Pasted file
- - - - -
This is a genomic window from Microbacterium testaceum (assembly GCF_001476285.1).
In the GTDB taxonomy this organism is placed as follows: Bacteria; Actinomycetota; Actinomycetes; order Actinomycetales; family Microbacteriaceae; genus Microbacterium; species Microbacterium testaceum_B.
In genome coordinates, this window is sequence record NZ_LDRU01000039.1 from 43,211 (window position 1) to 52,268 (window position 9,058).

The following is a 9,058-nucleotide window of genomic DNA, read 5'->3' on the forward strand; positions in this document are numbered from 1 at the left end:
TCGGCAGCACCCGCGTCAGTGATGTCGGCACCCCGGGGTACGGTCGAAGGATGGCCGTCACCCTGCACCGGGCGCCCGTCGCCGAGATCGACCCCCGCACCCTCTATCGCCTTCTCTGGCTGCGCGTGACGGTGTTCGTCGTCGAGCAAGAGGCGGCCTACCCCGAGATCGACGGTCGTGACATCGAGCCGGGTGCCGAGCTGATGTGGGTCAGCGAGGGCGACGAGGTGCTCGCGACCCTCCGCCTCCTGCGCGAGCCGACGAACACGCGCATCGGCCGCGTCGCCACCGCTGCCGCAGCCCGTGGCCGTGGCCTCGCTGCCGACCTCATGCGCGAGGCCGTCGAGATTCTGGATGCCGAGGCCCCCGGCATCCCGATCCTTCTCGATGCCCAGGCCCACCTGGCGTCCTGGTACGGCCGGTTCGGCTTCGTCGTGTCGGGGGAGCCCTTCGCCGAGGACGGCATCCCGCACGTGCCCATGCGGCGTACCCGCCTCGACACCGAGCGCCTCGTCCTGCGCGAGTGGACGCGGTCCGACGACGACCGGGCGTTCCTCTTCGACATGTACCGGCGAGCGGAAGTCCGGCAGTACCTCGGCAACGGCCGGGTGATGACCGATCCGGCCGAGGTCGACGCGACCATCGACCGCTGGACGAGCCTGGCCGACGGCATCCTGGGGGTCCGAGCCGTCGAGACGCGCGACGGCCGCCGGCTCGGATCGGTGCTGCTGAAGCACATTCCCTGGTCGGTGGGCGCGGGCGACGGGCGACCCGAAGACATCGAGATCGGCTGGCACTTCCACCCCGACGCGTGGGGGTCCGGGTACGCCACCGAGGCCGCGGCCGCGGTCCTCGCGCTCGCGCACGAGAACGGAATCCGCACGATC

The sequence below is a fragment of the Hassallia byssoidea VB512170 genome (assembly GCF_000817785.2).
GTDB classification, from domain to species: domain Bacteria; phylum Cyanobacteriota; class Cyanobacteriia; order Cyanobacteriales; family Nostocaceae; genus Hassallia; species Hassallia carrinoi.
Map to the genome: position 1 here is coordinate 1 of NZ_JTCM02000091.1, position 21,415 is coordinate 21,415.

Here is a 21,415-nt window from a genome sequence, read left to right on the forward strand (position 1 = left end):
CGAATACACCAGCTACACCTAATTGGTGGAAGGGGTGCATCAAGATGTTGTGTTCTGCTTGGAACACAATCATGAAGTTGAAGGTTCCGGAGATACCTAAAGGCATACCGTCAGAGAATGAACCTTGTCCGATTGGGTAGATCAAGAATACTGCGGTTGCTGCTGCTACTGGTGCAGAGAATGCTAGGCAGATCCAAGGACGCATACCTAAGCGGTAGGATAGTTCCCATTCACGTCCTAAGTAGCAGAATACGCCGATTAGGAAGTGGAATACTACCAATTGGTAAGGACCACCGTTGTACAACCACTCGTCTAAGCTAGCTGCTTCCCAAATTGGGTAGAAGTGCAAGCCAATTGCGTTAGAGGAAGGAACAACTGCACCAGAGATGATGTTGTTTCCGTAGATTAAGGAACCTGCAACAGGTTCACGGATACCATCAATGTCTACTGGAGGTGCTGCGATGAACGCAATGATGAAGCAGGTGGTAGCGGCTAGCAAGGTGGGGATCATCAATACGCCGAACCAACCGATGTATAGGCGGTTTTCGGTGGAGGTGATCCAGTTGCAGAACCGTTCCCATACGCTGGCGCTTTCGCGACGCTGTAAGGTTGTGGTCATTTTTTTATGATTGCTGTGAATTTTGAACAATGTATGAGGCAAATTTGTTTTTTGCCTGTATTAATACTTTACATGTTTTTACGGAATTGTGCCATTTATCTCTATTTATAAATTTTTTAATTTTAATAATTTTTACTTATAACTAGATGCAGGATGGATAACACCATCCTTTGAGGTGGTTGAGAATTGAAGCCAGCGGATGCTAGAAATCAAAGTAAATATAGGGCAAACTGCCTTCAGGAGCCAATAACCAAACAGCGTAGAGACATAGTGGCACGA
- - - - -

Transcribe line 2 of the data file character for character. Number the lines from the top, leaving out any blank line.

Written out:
In the GTDB taxonomy this organism is placed as follows: Bacteria; Actinomycetota; Actinomycetes; order Actinomycetales; family Microbacteriaceae; genus Microbacterium; species Microbacterium testaceum_B.